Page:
(CBS) Virginia Attorney General Ken Cuccinelli has become the face of opposition to the new national health care reform law, and Thursday was the first stage of a battle that will likely not be resolved until it reaches the Supreme Court, many legal experts say.
Thursday was also the same day a Virginia law went into effect exempting state residents from having to buy health insurance. Mandatory coverage is a key part of the federal law and the focus of Virginia's lawsuit.
U.S. District Judge Henry Hudson heard more than two hours of arguments on both sides: Duncan Getchell, Cuccinelli's Solicitor General, argued that it is unfair to force citizens to buy a private product - in this case, health insurance.
Ian Gershengorn, a deputy assistant U.S. attorney general, argued that uninsured Americans are shifting $43 billion a year in health care costs to others. Health insurance is unlike any other product because everyone is going to need medical care at some point, he said.
The federal judge said that he'll rule within one month one whether or not to dismiss Virginia's lawsuit.
"it is not essentially about health care, it's about liberty," Cuccinelli said in a press conference. "If the government prevails in this suit and Congress can force Americans to buy health insurance in the name of regulating commerce, then congress will have been granted a virtually unlimited power to order you to buy anything."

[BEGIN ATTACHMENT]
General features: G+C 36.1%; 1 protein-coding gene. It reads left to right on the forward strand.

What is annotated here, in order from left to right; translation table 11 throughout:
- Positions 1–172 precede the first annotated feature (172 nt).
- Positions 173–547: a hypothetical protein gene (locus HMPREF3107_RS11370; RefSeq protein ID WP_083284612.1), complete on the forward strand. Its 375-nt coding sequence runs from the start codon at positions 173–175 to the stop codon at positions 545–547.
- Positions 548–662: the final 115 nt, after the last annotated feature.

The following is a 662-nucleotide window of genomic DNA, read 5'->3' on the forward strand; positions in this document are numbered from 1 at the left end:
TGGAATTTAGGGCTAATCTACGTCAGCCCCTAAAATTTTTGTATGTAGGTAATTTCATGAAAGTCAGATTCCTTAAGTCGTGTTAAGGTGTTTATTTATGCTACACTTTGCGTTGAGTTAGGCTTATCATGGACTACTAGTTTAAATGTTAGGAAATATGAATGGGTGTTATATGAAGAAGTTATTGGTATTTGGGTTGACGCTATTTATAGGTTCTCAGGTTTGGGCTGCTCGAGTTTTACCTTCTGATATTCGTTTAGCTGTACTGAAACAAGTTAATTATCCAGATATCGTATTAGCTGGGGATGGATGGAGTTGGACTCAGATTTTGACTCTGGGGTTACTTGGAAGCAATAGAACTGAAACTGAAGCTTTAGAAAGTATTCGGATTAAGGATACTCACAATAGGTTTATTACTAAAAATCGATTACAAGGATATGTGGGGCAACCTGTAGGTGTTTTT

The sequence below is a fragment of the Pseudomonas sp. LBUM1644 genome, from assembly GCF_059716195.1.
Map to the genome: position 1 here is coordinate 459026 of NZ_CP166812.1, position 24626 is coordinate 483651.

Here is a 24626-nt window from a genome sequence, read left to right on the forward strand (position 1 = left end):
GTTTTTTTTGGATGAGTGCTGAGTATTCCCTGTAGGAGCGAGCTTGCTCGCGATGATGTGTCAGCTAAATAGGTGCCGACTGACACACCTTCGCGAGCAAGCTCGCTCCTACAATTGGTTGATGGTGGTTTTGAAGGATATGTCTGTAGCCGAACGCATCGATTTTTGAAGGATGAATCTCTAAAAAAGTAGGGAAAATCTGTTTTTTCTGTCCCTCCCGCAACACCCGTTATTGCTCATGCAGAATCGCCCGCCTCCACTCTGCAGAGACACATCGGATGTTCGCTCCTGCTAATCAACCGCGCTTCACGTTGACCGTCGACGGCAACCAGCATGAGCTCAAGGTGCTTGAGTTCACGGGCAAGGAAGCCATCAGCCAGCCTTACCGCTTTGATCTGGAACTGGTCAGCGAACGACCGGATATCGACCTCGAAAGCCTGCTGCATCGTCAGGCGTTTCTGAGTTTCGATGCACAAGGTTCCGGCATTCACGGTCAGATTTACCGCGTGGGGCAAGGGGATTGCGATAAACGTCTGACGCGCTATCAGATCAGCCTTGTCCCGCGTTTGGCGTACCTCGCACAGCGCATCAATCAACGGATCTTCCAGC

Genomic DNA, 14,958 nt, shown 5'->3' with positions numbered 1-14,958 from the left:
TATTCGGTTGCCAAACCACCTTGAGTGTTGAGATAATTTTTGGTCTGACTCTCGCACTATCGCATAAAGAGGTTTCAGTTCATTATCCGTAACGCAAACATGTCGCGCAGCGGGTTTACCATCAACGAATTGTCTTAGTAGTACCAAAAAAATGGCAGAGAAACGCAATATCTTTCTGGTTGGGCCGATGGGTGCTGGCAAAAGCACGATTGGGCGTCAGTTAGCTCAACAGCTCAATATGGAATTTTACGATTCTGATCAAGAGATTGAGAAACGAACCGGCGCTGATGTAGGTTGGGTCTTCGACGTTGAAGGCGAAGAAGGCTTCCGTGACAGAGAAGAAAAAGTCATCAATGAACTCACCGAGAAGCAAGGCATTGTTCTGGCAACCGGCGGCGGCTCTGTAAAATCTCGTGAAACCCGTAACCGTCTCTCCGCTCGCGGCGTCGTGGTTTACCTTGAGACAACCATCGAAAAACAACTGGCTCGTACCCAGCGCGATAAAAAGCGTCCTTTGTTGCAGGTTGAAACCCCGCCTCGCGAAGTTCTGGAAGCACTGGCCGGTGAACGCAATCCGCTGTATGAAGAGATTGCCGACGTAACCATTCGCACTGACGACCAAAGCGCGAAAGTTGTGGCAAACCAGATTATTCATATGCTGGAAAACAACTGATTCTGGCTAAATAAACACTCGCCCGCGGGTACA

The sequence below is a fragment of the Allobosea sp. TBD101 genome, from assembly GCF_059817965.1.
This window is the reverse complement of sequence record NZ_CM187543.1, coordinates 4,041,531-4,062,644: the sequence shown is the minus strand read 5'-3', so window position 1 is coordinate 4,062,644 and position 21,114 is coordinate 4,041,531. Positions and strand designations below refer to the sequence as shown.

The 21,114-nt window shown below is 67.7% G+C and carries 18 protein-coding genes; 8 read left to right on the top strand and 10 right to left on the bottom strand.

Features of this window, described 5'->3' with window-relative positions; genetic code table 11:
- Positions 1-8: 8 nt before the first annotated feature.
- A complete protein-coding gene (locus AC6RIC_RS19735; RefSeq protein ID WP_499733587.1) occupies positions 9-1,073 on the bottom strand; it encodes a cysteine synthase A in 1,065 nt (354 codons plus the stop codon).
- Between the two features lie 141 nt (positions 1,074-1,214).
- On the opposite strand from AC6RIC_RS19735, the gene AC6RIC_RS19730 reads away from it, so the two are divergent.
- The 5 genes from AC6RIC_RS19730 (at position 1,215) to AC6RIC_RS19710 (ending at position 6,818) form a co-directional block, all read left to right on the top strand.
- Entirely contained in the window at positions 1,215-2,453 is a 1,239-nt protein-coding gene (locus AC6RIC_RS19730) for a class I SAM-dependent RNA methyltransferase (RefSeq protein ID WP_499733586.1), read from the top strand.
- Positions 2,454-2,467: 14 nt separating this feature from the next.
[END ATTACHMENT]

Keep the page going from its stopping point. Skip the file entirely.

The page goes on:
It's a divisive issue, to say the least.
U.S. Rep. Jim Moran called Cuccinelli's legal interpretation "nuts," according to the Washington Post. "He's a radical in terms of his interpretation of the constitution. There's just so much precedent for doing the kinds of things that are entailed in health care reform," Moran said.
Yet some legal scholars think Cuccinelli has a point. Most notably Cuccinelli supporter Jonathan Turley of George Washington University Law School, who told the Post that "for states' rights advocates, this moment feels like the final stand at the Alamo."
A separate lawsuit in Florida has been filed challenging the federal law, but Virginia's is the first to go before a judge. The main point of the hearing was to determine whether the state has standing to sue.
Before the hearing, outside the Virginia courthouse, advocates for the poor, small business owners and health care providers voiced their opposition to the state's challenge to health reform.
"It seems to me that our attorney general and our current administration are putting politics first and are not taking care of the citizens of the commonwealth of Virginia," said Jeanne Boisineau, owner of a small casting business in Richmond.
The Rev. Rayfield Vines Jr., president of the local NAACP, questioned why Cuccinelli would oppose providing health care to everyone. "We can't be a great nation if we don't do great things," Vines said.